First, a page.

Dying to Tell the Story

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Somewhere inside each journalist live two characters, a crusader and a gossip. They want to know the story, and they have to tell it — because it's important and because it's such great dish. Often these impulses result in nothing more elevated than a refried handout or a disposable movie review. But some newspeople risk more than their self-esteem to keep the public informed. At least a dozen reporters have been killed covering the current Iraq engagement; 148 have died in Russia of unnatural causes since 1992. And usually these deaths go largely unmourned, sadly unnoticed.

The life, death and legacy of Veronica Guerin are different. In Ireland her murder — believed to have been ordered by drug thugs she had exposed — cued mourning of an intensity that rivaled Princess Diana's the following year. Guerin (rhymes with cheerin') has been the subject of two films, the fictionalized When the Sky Falls, with Joan Allen in the lead role, and now a smartly mounted and modulated biopic, Veronica Guerin, starring Cate Blanchett.

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An investigative reporter who in 1994 joined the Sunday Independent, Ireland's top newspaper, Guerin made headlines with stories about Dublin's underworld. Within months of her first scoops, assailants fired gunshots into the cottage she shared with her husband and their son. In 1995 she confronted drug lord John Gilligan, who smashed her face in. The next day he told her, "If you write a word about me, I will find your boy and kidnap him and rape him. I am going to kill you if you write a word about me." (Of course, she published the threat.) Guerin was shot and killed in her car at a traffic light on June 26, 1996, two days before she was to speak at a London conference on "Dying to Tell a Story: Journalists at Risk."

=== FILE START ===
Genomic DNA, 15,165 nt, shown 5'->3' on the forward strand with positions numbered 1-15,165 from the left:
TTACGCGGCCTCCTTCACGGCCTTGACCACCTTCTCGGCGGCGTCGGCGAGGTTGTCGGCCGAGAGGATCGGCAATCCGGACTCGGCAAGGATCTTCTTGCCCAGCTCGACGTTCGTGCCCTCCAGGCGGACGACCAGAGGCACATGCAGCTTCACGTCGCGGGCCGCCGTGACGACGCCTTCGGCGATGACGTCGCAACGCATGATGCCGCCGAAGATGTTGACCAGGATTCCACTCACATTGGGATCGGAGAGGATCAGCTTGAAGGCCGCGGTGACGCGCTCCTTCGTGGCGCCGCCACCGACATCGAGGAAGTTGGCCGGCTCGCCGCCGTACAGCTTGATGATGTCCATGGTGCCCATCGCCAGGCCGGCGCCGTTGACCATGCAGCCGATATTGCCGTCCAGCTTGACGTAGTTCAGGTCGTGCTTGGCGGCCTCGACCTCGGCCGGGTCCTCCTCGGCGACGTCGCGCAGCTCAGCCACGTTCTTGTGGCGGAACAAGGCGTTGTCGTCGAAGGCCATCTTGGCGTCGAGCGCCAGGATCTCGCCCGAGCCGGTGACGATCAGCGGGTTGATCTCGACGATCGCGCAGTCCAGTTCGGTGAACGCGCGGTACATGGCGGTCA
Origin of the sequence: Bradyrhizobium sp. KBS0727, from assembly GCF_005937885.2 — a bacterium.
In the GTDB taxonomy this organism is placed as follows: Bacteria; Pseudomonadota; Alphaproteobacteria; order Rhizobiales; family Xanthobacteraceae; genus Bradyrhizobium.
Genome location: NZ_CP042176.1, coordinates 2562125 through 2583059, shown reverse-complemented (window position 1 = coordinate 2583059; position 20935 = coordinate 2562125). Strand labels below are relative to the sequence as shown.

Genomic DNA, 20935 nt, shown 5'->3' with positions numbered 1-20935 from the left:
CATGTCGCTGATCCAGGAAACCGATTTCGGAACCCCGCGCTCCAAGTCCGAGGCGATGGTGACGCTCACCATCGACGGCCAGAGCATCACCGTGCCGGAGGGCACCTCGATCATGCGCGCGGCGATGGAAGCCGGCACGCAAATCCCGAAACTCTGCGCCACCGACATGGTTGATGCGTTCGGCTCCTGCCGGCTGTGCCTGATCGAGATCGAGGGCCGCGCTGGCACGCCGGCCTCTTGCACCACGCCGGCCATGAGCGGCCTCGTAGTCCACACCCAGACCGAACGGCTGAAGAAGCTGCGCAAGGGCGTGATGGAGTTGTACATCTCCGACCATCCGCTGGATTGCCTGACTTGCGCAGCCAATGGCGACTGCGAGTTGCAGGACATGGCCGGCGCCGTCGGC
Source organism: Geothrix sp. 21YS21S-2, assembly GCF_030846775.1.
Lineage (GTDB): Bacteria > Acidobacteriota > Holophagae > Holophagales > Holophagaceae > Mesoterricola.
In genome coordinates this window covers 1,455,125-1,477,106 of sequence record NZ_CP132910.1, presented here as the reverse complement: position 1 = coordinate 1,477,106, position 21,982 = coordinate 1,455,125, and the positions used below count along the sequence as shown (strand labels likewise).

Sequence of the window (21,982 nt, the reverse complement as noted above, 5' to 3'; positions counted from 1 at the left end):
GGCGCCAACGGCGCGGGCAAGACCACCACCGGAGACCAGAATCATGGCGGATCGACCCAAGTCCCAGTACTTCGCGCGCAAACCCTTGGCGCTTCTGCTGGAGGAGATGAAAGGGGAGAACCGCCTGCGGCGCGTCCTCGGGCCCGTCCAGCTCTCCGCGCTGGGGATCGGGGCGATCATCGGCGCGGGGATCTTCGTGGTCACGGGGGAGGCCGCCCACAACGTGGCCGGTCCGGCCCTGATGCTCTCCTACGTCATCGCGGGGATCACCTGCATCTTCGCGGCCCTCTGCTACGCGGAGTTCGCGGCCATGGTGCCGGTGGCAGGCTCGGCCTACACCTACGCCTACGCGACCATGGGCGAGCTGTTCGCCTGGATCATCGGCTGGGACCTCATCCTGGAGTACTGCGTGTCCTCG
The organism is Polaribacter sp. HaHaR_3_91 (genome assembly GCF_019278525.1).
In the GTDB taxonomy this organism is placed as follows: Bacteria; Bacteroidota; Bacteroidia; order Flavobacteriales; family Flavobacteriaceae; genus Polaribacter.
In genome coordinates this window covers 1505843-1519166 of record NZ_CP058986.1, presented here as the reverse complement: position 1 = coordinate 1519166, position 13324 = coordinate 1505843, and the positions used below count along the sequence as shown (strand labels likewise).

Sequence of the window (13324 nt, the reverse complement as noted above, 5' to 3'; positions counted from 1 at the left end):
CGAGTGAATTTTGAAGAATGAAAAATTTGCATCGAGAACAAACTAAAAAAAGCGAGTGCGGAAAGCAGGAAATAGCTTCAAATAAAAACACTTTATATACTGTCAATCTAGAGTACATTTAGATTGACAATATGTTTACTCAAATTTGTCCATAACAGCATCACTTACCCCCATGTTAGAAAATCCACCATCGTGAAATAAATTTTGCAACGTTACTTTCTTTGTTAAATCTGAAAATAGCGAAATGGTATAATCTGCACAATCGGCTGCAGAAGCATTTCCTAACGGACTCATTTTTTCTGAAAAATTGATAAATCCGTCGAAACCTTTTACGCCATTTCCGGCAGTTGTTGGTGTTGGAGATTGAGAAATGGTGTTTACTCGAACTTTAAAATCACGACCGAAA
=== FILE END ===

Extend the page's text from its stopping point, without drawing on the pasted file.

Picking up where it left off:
Veronica Guerin emerges under unusual auspices. Its producer is ubiquitous uber-mogul Jerry Bruckheimer, its director Joel Schumacher, a Hollywood stalwart whose work ranges from grit (Tigerland) to glitz (Batman & Robin). Screenwriters Carol Doyle and Mary Agnes Donaghue are also Americans. Yet the film resists the tugs of Hollywood melodrama. It builds a pyramid of culpability — the street thugs who push the drugs; the middlemen who cover their malefactions with bluff charm ("We don't sell drugs," protests one, played by Ciaran Hinds, "we're just ordinary decent criminals"); and the top dog (Gerald McSorley, stern and scary as Gilligan), who comes out of hiding only to brutalize the innocent.

Anchoring the enterprise, and pushing it from good newsgathering to movie art, is Blanchett. She illuminates every moment onscreen, shows the intelligence and vitality in journalistic curiosity, fills out the facts of the case with humor and humanity. Her Veronica is a perky soul who is nonetheless weighed down by a reporter's "burden to know." She carries the same awful responsibility as a good cop or soldier: to make things better, whatever the cost. Veronica Guerin paid with her life. This film would make her proud, for it is ultimately not depressing but — we say without a shred of journalistic irony — inspiring.